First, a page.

I had flashbacks to the Upside Down when I caught my first glimpse of a giant basket star in Cozumel. A tangle of spiky, tentacled arms and was legs wrapped tightly around a poor little gorgonian coral, and seemed intent on devouring it.
Kinda sinister-looking, right? What was this strange growth? And was it eating (and killing) the gorgonian coral?
Basket Stars in Cozumel and The Caribbean
It turns out it was not an alien enemy, at all. The branched and curled arms I was looking at were those of a balled-up giant basket star (Astrophyton muricatum) – a cousin of the more typical sea star, or starfish.
Basket stars are marine echinoderms, in the same phylum as brittle stars, sea stars, sea urchins, and sea cucumbers. They have a disk-like body, a combed mouth on the underside of the disk, and five long extended limbs. The basket star’s unique limbs proceed to branch off further into multiple smaller arms, all of which have tiny spikes along their edges to catch their typical food source – drifting plankton.
Rather than eating the coral, itself, giant basket stars use the coral (as well as large sponges and other reef structures) as both a resting and hiding place during the day.
The coral then serves as the basket star’s elevated perch at night, when these branched limbs unfurl to reveal their length and complexity.
The five arms of the giant basket star open to create a large “net” for feeding. Tiny prey is caught up in the small spikes along each arm. As they continue feeding, the basket star’s individually moving arms slowly curl in to reach the central mouth opening.
When diving in Cozumel during the day, you could (and surely do) swim right by these cool marine invertebrates, and not even see them.
While the basket stars’ colors don’t tend to blend with the corals or sponges they inhabit, they wrap themselves up quite tightly and are often hiding in plain sight.
Apparently, this behavior is also used to protect the basket stars from predators, namely fish.
Though if a fish or other predator were to bite off one of the basket star’s arms, they are able to regenerate their limbs.
Regrowth is one cool form of their reproduction, but typically basket stars reproduce by “broadcast spawning,” a process of releasing gametes into the water column, where they will fertilize externally.
So, yes, still kinda creepy…but also really beautiful. Like many of our favorite coral reef marine animals in Cozumel.
Different Basket Starfish Found in Cozumel
As I started to see more giant basket stars while diving in Cozumel, some research was required.
It turns out I was already familiar with another type of basket star that is frequently found on Cozumel’s reefs: the Sea Rod Basket Star.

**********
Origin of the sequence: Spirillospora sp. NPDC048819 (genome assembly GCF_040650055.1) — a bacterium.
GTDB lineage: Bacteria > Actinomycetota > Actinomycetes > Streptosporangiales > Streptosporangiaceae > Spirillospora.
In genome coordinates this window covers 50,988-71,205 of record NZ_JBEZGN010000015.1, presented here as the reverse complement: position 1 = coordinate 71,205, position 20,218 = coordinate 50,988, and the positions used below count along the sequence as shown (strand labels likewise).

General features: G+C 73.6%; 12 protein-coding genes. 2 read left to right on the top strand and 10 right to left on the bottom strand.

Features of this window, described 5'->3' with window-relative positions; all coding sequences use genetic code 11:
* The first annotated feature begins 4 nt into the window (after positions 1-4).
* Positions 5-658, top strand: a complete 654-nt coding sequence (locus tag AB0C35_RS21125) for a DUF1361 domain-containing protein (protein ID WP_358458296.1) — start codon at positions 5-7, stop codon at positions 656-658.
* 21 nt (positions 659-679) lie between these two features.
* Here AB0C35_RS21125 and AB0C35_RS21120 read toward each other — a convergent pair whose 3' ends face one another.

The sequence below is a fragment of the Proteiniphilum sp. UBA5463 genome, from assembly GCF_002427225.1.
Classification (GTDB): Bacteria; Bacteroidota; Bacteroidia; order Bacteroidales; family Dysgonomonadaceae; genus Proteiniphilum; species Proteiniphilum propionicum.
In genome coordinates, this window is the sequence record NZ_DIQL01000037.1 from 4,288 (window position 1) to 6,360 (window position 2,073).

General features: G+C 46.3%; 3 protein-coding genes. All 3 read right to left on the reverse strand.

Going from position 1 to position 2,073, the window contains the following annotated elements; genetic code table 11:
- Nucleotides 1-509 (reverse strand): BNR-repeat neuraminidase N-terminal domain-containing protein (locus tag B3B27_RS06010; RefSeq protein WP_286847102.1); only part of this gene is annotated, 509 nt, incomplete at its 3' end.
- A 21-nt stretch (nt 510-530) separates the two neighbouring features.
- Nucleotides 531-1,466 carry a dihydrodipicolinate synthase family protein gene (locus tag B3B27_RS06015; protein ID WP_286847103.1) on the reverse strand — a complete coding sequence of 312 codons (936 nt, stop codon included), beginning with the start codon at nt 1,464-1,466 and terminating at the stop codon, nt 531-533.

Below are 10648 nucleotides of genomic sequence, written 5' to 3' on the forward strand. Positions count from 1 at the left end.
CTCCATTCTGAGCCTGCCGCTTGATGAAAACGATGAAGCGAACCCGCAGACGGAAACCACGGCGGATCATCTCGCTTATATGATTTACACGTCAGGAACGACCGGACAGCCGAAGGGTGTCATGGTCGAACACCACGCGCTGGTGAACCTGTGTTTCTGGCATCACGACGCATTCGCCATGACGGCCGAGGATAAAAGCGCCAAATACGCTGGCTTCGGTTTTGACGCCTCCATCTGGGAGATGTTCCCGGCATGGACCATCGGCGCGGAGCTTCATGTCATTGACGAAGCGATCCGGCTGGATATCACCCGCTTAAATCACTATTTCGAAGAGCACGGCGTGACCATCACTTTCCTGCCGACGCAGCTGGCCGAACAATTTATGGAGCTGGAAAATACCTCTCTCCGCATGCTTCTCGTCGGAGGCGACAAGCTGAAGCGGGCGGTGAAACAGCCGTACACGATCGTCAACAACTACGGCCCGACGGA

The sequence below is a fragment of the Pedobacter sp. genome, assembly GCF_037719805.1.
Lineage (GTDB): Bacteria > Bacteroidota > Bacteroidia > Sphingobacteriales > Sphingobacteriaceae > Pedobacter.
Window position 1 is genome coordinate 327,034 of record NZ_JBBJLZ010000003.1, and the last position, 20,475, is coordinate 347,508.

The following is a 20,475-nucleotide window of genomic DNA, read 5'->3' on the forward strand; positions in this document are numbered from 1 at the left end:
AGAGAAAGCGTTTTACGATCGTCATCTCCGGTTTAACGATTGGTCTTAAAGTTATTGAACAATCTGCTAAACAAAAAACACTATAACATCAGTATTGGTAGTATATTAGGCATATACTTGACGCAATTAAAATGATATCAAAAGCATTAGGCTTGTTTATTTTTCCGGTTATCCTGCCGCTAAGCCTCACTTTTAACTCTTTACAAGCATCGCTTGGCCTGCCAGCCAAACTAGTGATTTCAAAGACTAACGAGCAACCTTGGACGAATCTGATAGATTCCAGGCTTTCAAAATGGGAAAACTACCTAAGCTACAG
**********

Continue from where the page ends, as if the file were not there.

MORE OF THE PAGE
Sea Rod basket stars are almost always found in large clusters and will inhabit the branches of one sea rod gorgonian coral at a time.
If you love searching for macro marine life when diving in general, then these tiny little critters are some of the coolest to keep your eyes open for while diving in Cozumel.
Sea rod basket stars in Cozumel are really tiny, with each small red star (as shown above and below) about the size of a plain M&M.
I wouldn’t say sea rod basket stars are easy to find, but once you know what they are and what they look like, trust me – you’ll start seeing them more and more on the many scuba diving sites in the Cozumel marine park.
Are There Sea Stars (starfish) in Cozumel?
As mentioned above, basket stars are in the Echinoderm classification, along with sea cucumbers, sea urchins, sand dollars, sea stars, and their most closely related star – and the most plentiful starfish type in Cozumel – the brittle star.
Brittle stars also have central disk-like bodies and five long arms. While their arms move and certainly curl up from time to time, they do not seem to share the basket star’s nocturnal feeding postures.
You’re more likely to find brittle stars clinging to Cozumel’s many vase- and barrel-sponges, or hiding among wide swaths of lettuce coral, only exposing the ends of their skinny, spiky arms. If you’re a diver, you will see brittle stars on every dive in Cozumel.
Cozumel’s Famous Sea Stars at El Cielo
When most people think of sea stars, they usually picture a more typical type – a chunky star-shaped bottom dweller.
Sea stars, also known as starfish in yesteryear (and still known as that today, in many other areas of the world) vary greatly in size, coloration, and markings, but most maintain a simple star shape. Sea stars usually lay flat along the ocean floor or cling to the bottom or sides of various reef corals, sponges, or rocks.
When diving in Cozumel, it is not terribly common to encounter a classic sea star.
Sea stars do live in Cozumel, though, so you might occasionally see one while SCUBA diving.
The example, above, was found while we were diving in Cozumel’s Colombia reef, which makes sense, as the best place to see and snorkel with Cozumel’s famous cushion sea stars is at “El Cielo,” which is right next door to the Colombia reef chain.
Cozumel’s Famous El Cielo Snorkeling Spot
El Cielo (or “sky” and “heaven” in Spanish) is a well-known Cozumel snorkeling and swimming spot that is known to be a sky full of “estrellas,” or the local marine sea stars.